Doctors may be overdoing it a bit on colonoscopies, even though they can save lives. Patients who have a low-risk polyp removed in a first colonoscopy do not need to have repeat colonoscopies as often as many doctors are prescribing them. Colonoscopies involve threading a flexible fiber-optic tube through the rectum into the colon and are the most accurate way to screen for colon cancer. People over 50 are advised to undergo the procedure every 10 years. The American Cancer Society estimates that 147,000 Americans will be diagnosed with colorectal cancer this year and 57,000 will die from the disease. Many gastroenterologists and general surgeons surveyed recommended surveillance colonoscopy every three to five years for a small, hyperplastic polyp, when in fact, every 10 years is sufficient. "Overuse of colonoscopy taxes the health care system and may compromise the quality of care," the researchers wrote. A colonoscopy costs between $1,500 to $1,700 in the United States. In a second report, the American Society of Clinical Oncology issued new recommendations saying patients who have been successfully operated on for stage II colon cancer do not need any chemotherapy. Writing in the Journal of Clinical Oncology, they said patients who get chemotherapy after surgery have only about a 4 percent to 5 percent greater chance of survival five years after surgery, compared with patients who had surgery alone.
Colonoscopy is not perfect. There can be human errors in visualizing, stool blocking vision, inability to guide the scope too deep or lack of experience or determination of the examiner. Although colonoscopy is the accepted gold standard for detecting colonic polyps, its performance is much better with polyps of 10 mm or more than it is with those of smaller size.
Three out of four Americans aged 50 to 70 aren't getting regular colon cancer screening. The American Cancer Society recommends that everyone get a colonoscopy to test for colon cancer at age 50. But a quarter of people surveyed say their doctor had never discussed colon cancer screening with them, and another quarter said they didn't get screened because they had no symptoms of the disease. Twenty-eight percent said they didn't want to have a colonoscopy. Colon cancer screening isn't something most people are comfortable chatting about around the water cooler, despite efforts by Katie Couric and others to raise awareness of the need for colon cancer screening. If a person with no family history of the disease has a colonoscopy at 50, the doctor performing the test is able to review the entire colon, and no problems are found, he or she doesn't need to have the test again for 10 years. The risks of colorectal cancer screening may outweigh the benefits for some patients aged 70 years and older.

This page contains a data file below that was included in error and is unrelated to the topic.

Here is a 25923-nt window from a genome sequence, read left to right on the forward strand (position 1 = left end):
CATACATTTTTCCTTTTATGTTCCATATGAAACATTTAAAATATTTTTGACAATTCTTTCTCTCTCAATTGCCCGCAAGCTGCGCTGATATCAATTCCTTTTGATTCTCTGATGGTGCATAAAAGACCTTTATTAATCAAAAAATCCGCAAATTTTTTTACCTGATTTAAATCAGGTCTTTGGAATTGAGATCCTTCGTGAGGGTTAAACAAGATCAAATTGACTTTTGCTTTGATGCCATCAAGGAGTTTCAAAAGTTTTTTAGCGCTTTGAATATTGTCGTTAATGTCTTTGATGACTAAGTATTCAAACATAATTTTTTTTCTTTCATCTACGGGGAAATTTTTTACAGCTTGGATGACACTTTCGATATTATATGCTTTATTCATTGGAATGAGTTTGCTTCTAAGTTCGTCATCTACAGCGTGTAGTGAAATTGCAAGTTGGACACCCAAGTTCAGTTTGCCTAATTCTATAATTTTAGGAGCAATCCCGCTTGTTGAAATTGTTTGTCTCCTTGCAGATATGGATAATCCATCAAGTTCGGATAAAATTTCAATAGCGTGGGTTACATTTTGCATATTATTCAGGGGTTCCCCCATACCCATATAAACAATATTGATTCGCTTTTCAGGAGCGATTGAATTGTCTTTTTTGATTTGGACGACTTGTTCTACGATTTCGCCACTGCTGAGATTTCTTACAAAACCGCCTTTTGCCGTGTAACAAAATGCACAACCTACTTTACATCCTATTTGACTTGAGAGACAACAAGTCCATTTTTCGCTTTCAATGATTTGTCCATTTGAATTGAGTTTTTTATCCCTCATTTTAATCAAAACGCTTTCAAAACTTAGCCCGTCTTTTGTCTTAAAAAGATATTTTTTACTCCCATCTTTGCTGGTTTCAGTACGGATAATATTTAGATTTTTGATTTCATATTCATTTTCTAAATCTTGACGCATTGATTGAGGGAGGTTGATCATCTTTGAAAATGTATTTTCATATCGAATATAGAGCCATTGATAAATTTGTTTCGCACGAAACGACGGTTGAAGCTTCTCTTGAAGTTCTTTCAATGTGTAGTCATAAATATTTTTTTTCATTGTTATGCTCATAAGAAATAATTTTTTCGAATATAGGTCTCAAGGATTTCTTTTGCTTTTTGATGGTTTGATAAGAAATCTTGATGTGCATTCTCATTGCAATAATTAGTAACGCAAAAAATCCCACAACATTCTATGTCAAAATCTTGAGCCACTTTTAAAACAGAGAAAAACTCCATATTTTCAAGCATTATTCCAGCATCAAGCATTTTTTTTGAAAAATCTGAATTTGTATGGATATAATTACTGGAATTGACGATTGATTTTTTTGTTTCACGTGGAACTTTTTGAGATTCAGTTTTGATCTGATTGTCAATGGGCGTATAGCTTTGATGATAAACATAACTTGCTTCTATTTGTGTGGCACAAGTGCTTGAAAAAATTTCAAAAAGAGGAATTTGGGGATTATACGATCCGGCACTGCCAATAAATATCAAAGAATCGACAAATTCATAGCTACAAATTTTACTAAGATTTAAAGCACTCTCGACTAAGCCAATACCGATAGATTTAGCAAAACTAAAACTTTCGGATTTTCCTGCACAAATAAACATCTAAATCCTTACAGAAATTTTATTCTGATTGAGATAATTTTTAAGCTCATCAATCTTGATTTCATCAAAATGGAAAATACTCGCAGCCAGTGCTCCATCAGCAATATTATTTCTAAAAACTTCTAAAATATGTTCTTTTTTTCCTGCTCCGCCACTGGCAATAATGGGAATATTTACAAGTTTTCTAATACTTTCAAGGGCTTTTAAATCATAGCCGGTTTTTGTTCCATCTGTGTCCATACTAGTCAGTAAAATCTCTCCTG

People who have a colonoscopy in the morning rather than afternoon may be more likely to have potentially cancerous growths detected. American Journal of Gastroenterology, 2009.
To prevent colon cancer or
to diagnose it early
Get a sigmoidoscopy or colonoscopy every five years to check for polyps or tumors, especially if you're over 55 or if a family member has had colon cancer.
Eat a diet rich in fruits and vegetables and low in saturated fat. People who regularly eat red meat and processed meat have an increased of developing colorectal cancer
Get at least 30 minutes of exercise at least five days a week.
Consumer more fiber and spices such as curcumin and consider supplementing with one or two times the RDA in folic acid and other B vitamins.
Erbitux ( cetuximab ) is used to treat patients with advanced colorectal cancer that has spread to other parts of the body. Cetuximab is the first monoclonal antibody approved to treat this type of cancer and is indicated as a combination treatment to be given intravenously with irinotecan, another drug approved to fight colorectal cancer, or alone if patients cannot tolerate irinotecan.
The Food and Drug Administration and Genentech have warned doctors that Avastin, used to treat colorectal cancer, increases patients’ risk of suffering heart ailments — including chest pain, strokes, mini-strokes and heart attacks.
Radiation induced colitis
Cancer treatment regimens that include radiation therapy to the abdominal region for cervical, ovarian, prostate, sigmoid, or colorectal cancer potentially disturb the colonization resistance of the indigenous gut flora, causing radiation therapy-induced diarrhea, enteritis, and colitis in more than 80% of patients with cancer. One approach for the prevention of RT-induced diarrhea is the use of probiotics.
Colon Cancer Research
Consumption of the putative chemopreventive agent curcumin by cancer patients: assessment of curcumin levels in the colorectum and their pharmacodynamic consequences.
Cancer Epidemiol Biomarkers Prev. 2005.